Nintendo halts Wii U repairs, citing a lack of spare parts

Nintendo Wii U
(Image credit: Nintendo)

Nintendo has confirmed that it will no longer be able to repair your Wii U, marking the end of the final chapter in the console’s troubled life.

As outlined in a recent post to the official Japanese Nintendo customer service X / Twitter account, which we have machine translated, the company has reportedly “run out of parts necessary for repairs”. As a result, it “will no longer be accepting repairs for Wii U consoles and peripherals”.

If you navigate to the Nintendo customer support website in your region, you will now find that you are no longer able to book a Wii U for repair. This announcement comes after the company discontinued production of the console in January 2017 and then closed the Wii U eShop in March last year, leaving any remaining owners unable to purchase new games. Thankfully, you can still download titles from your existing game library and receive software updates - though it’s not entirely clear how long this will last.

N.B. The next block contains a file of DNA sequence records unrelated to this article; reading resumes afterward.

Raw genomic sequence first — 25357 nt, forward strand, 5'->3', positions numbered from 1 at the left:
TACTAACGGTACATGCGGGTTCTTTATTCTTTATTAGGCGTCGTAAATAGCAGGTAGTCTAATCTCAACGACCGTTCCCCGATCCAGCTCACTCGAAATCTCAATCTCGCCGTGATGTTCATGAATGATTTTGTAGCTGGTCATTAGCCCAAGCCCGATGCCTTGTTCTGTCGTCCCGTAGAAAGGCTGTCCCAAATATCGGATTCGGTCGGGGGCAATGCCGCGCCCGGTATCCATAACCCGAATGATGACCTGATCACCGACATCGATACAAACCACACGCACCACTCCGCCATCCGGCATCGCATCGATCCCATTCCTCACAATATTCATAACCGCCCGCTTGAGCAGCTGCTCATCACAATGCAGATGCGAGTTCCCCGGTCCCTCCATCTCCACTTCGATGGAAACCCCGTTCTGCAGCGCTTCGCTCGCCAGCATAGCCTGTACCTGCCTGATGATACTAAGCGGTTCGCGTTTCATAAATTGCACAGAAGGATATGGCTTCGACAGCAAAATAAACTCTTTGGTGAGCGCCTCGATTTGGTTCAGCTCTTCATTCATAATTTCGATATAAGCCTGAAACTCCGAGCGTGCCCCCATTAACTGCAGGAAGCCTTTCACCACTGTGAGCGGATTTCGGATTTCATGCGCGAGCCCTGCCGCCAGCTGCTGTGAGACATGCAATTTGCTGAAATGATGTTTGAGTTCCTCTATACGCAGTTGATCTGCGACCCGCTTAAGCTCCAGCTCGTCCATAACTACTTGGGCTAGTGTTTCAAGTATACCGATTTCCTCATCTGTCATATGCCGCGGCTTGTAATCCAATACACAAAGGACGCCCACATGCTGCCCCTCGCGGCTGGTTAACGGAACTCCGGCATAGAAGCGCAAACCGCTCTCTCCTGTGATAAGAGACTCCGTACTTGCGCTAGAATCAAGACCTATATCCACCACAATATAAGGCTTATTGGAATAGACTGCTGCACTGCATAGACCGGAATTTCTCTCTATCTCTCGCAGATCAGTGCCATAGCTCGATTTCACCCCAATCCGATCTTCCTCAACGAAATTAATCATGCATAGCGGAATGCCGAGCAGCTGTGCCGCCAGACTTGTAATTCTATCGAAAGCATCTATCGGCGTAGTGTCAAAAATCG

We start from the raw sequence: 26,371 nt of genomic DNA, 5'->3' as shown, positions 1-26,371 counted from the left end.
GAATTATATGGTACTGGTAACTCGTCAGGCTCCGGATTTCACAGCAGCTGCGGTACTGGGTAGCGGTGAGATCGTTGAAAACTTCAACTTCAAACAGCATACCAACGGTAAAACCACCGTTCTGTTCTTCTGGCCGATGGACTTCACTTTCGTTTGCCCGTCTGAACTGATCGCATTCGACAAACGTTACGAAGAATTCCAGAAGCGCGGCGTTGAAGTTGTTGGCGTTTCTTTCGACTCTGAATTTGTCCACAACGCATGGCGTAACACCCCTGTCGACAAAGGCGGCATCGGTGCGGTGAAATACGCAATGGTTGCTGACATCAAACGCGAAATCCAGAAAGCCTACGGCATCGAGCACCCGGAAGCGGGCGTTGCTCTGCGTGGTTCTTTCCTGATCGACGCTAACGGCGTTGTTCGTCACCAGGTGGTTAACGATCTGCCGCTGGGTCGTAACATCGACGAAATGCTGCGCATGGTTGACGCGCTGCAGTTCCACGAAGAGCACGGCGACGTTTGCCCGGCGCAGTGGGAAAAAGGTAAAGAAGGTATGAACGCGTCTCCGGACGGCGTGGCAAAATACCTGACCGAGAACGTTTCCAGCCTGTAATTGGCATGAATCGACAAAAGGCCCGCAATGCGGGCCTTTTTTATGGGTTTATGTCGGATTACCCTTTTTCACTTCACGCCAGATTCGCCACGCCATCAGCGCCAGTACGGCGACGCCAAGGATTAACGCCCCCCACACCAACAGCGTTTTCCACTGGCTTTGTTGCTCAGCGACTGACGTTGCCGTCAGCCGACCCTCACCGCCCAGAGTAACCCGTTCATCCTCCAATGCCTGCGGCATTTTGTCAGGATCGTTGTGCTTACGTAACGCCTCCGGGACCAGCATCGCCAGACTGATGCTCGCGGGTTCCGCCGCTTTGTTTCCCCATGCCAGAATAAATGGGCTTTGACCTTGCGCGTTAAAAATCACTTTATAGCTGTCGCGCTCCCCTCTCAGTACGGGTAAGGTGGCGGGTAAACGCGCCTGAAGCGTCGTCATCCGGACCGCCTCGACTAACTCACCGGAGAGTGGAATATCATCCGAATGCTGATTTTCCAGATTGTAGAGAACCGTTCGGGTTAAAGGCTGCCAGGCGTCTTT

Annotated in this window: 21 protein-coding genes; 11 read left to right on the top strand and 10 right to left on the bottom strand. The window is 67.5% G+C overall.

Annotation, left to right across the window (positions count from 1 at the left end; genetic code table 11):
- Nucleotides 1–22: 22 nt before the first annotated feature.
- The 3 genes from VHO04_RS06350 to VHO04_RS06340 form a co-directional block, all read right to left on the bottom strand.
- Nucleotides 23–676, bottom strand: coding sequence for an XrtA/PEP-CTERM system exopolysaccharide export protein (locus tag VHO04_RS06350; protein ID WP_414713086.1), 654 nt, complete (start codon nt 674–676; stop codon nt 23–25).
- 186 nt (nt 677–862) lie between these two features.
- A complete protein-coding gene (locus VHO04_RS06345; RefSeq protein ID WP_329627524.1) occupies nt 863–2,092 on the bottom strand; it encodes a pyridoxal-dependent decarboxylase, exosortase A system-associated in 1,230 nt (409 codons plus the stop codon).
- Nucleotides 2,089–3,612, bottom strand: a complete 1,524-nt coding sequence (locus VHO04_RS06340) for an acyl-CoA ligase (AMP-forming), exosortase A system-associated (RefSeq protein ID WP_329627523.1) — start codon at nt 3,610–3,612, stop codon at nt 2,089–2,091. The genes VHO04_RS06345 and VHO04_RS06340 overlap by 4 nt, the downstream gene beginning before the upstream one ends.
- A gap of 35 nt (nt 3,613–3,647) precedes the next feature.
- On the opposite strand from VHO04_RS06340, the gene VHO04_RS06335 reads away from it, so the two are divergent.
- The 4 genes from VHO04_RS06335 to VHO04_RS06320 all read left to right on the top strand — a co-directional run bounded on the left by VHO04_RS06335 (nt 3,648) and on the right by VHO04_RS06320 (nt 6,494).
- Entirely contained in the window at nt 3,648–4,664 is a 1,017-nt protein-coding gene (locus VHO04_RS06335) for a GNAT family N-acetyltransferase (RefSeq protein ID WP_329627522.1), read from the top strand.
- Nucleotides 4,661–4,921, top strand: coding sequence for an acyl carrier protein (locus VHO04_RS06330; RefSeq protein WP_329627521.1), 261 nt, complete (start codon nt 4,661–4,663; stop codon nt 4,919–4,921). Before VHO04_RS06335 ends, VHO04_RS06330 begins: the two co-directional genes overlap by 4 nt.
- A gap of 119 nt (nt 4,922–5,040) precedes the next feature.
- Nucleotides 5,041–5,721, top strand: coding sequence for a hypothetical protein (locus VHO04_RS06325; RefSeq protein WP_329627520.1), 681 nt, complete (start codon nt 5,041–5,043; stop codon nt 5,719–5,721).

The news will undoubtedly come as a shock to the one person who bought a brand new Wii U in September 2023, which made headlines as it was the first official sale of the console in over a year.

Originally released back in November 2012, the Wii U has earned a reputation as one of the biggest missteps in Nintendo's history. It was not only critically maligned (with our own Wii U review criticizing the terrible GamePad, battery life, and poor user interface) but also proved very unpopular with consumers who were largely unconvinced by its high price tag.

That’s not to say that it didn’t still have some great games, however, with popular series like Splatoon and Super Mario Maker starting life on the console. Luckily, many of the best Wii U games now live on through either full-blown sequels or enhanced ports to its considerably superior successor, the Nintendo Switch. 

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Dashiell Wood
Hardware Writer

Dash is a technology journalist who covers gaming hardware at TechRadar. Before joining the TechRadar team, he was writing gaming articles for some of the UK's biggest magazines including PLAY, Edge, PC Gamer, and SFX. Now, when he's not getting his greasy little mitts on the newest hardware or gaming gadget, he can be found listening to J-pop or feverishly devouring the latest Nintendo Switch otome.